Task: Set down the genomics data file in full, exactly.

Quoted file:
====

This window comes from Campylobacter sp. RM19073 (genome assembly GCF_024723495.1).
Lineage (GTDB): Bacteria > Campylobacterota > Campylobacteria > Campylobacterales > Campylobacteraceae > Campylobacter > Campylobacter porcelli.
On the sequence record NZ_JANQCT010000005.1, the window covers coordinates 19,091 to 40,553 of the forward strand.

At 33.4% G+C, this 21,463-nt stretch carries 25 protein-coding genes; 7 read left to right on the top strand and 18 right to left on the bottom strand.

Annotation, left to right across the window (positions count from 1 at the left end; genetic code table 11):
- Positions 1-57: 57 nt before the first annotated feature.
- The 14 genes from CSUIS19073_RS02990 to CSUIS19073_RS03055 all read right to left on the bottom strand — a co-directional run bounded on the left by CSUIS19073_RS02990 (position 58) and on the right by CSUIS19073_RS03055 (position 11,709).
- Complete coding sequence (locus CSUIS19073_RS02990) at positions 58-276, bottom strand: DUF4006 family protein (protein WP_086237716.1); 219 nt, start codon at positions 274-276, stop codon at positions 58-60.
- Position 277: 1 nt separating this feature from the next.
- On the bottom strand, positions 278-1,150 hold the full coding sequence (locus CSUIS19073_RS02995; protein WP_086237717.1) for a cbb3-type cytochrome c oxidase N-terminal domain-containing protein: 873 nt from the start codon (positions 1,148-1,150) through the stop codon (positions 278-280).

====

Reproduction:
This window comes from Campylobacter sp. RM19073 (genome assembly GCF_024723495.1).
Lineage (GTDB): Bacteria > Campylobacterota > Campylobacteria > Campylobacterales > Campylobacteraceae > Campylobacter > Campylobacter porcelli.
On the sequence record NZ_JANQCT010000005.1, the window covers coordinates 19,091 to 40,553 of the forward strand.

At 33.4% G+C, this 21,463-nt stretch carries 25 protein-coding genes; 7 read left to right on the top strand and 18 right to left on the bottom strand.

Annotation, left to right across the window (positions count from 1 at the left end; genetic code table 11):
- Positions 1-57: 57 nt before the first annotated feature.
- The 14 genes from CSUIS19073_RS02990 to CSUIS19073_RS03055 all read right to left on the bottom strand — a co-directional run bounded on the left by CSUIS19073_RS02990 (position 58) and on the right by CSUIS19073_RS03055 (position 11,709).
- Complete coding sequence (locus CSUIS19073_RS02990) at positions 58-276, bottom strand: DUF4006 family protein (protein WP_086237716.1); 219 nt, start codon at positions 274-276, stop codon at positions 58-60.
- Position 277: 1 nt separating this feature from the next.
- On the bottom strand, positions 278-1,150 hold the full coding sequence (locus CSUIS19073_RS02995; protein WP_086237717.1) for a cbb3-type cytochrome c oxidase N-terminal domain-containing protein: 873 nt from the start codon (positions 1,148-1,150) through the stop codon (positions 278-280).